Re: @29 , then @30 then @44 then @46

RE:

too bad you do not see what you do as contributing to humankind , rather you see your so called art as a product it means YOU are not an artist but a marketer of a product.

BTW didn’t that king of france get his head lopped off for extravagance and arrogance towards his fellow countrymen?

The difference between a professional artist and a non-professional artist is that the professional artist gets paid. That’s it. That being said, I do produce art that will never make me a cent, because I enjoy making it. Personally…I think it’s a little arrogent to be entitled for continuous payment for one’s contribution to humanity, especially if the contribution is a “one hit wonder.”

Louis XIV lived to the ripe old age of (nearly) 77 before dying of gangrene. You’re thinking of Louis XVI.

Anonymous Coward says:

Create it from scratch? Re-mixing isn't art?

That has to still be the stupidest argument I’ve heard anywhere bar none.

As many have pointed out nothing in life is created from scratch, including every animal on the planet unless, I guess, you happen to be a creationist.

Your mind is shaped by all the experiences of your life. If you create an “original” song, guess what? It’s based on everything you ever heard. The only choice you have is whether to “copy” conciously or unconciously.

I can’t find the reference (probably because it pre-dates the web), but years ago I heard on the radio a “mashup” tune made to prove this exact point. They’d taken a famous classical track – something like Beethoven’s fifth I can’t remember – and to the tune, mixed up all the bits of other songs that they’d found that used recognisable snippets of it’s tune to re-create the original. The result was rather amusing and included as I recall such giant works as “oh yes we have no bananas”. Do you think the guy who wrote that sat down and thought “Hmmmm Beethoven… THAT’s what I need to copy!”. No, didn’t think so, but would it have made any difference to the final song if he had?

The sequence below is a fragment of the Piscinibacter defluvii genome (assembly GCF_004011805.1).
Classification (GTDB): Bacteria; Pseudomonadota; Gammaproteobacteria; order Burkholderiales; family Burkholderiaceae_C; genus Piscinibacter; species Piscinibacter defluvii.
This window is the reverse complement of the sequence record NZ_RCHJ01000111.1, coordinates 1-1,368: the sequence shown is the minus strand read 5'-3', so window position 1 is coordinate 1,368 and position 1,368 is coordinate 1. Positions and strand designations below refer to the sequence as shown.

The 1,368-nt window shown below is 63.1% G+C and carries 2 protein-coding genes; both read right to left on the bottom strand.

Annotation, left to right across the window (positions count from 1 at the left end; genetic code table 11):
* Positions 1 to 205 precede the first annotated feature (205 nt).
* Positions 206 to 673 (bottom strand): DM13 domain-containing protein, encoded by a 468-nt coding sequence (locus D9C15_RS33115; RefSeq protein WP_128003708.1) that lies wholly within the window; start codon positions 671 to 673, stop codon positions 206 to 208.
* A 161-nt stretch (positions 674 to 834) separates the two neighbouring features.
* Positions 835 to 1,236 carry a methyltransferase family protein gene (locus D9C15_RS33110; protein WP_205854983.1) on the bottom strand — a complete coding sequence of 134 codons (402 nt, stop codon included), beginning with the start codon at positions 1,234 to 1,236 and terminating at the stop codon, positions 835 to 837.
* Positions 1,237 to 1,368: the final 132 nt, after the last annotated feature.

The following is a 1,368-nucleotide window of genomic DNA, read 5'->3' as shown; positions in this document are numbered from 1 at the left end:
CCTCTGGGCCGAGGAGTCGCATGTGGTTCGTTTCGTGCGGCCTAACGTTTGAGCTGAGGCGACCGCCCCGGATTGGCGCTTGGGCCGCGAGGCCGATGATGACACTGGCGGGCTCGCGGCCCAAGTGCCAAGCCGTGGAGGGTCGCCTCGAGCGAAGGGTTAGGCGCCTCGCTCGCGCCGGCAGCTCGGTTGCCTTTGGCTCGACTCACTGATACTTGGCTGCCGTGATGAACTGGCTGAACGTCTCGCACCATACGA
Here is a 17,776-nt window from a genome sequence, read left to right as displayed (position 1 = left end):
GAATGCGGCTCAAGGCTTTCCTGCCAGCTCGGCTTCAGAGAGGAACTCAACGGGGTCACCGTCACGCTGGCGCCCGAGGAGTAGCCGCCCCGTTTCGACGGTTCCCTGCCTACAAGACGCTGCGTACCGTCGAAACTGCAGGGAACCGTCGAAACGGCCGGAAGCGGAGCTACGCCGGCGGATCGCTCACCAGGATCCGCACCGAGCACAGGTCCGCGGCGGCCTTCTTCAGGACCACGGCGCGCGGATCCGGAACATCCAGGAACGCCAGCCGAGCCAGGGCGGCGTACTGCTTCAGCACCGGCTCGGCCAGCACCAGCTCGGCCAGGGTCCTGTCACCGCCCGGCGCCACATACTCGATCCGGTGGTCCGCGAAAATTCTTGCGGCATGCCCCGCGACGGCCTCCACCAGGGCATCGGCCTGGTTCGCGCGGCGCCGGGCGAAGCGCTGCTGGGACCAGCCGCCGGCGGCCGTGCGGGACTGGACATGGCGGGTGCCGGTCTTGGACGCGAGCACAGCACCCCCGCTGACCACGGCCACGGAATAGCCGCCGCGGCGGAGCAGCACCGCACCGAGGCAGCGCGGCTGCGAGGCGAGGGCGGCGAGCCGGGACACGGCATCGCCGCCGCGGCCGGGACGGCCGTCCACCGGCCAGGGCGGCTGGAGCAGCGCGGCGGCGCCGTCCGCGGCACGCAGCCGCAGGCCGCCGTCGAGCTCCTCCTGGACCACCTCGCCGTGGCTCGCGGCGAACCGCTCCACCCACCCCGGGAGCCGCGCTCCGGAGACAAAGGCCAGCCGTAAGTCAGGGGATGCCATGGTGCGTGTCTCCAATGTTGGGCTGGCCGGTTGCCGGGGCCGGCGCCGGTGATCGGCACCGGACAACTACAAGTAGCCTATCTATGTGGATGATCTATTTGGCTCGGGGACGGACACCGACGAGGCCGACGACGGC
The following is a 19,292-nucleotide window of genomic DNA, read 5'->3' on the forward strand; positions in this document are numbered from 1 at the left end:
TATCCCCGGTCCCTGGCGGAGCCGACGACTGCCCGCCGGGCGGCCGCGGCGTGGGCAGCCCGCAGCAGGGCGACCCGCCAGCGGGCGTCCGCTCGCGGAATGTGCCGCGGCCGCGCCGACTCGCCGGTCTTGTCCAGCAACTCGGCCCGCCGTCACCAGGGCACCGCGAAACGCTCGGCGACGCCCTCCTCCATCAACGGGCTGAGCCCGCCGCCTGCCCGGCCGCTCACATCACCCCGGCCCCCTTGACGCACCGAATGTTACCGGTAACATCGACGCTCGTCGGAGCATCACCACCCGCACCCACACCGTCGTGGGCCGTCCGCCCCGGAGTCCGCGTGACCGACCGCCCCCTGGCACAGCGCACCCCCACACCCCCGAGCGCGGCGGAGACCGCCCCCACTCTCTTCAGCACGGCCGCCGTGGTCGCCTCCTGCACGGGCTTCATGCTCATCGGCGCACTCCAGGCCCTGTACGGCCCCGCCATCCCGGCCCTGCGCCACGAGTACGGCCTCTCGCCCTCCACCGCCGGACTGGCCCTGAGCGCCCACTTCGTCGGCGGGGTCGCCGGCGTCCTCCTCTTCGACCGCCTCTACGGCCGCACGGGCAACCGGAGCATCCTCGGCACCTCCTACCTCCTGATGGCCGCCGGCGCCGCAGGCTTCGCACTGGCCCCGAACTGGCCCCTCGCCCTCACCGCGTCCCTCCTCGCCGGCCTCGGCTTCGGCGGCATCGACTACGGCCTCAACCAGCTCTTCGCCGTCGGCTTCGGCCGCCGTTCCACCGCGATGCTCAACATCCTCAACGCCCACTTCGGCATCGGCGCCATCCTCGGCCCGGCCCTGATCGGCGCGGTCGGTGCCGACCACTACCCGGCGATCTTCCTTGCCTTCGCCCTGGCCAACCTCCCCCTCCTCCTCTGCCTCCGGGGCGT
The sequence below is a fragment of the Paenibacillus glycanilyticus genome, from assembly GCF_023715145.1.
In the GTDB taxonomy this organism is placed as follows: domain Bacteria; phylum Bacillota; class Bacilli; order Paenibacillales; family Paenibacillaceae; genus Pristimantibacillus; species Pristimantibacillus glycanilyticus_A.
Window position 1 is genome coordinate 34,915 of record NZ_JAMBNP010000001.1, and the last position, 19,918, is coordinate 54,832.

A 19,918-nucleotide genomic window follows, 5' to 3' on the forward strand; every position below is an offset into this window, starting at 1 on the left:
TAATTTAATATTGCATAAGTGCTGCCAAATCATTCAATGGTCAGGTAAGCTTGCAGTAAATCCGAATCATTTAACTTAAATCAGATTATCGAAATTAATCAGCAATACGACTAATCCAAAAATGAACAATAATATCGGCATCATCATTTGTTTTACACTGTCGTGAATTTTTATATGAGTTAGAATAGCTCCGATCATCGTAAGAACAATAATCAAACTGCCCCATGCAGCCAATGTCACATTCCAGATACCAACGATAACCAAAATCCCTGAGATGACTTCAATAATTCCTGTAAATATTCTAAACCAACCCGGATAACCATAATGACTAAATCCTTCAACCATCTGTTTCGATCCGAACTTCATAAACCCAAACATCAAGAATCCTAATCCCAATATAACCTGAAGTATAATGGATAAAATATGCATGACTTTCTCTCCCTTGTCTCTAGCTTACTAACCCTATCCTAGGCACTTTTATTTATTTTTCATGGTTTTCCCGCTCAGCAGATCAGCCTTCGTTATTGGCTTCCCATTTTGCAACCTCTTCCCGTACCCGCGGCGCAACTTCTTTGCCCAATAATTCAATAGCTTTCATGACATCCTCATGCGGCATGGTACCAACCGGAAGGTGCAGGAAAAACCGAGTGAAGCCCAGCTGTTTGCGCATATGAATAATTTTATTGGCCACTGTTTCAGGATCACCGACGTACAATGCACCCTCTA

And as for remixes not being art? All I can say is Terry Gilliam. All his animations in Monty Python were created by him photocopying “great masters” then cutting out bits and moving them around. As far as I can see, that’s about as close to the definition of “remixing” as you can get without it actually being music. Would anyone like to claim that the “art” of Monty Python wasn’t enhanced by the linking “stream of conciousness” animations of Gilliam? Of that his animations in and of themselves have no artistic value?

Just because I might think Jay-Z is a talentless noise polluter doesn’t make his method any less valid. I could say the same of many “artists” who “create” less obviously copied works (i.e. “original” songs).

Life copies and adapts. Get used to it.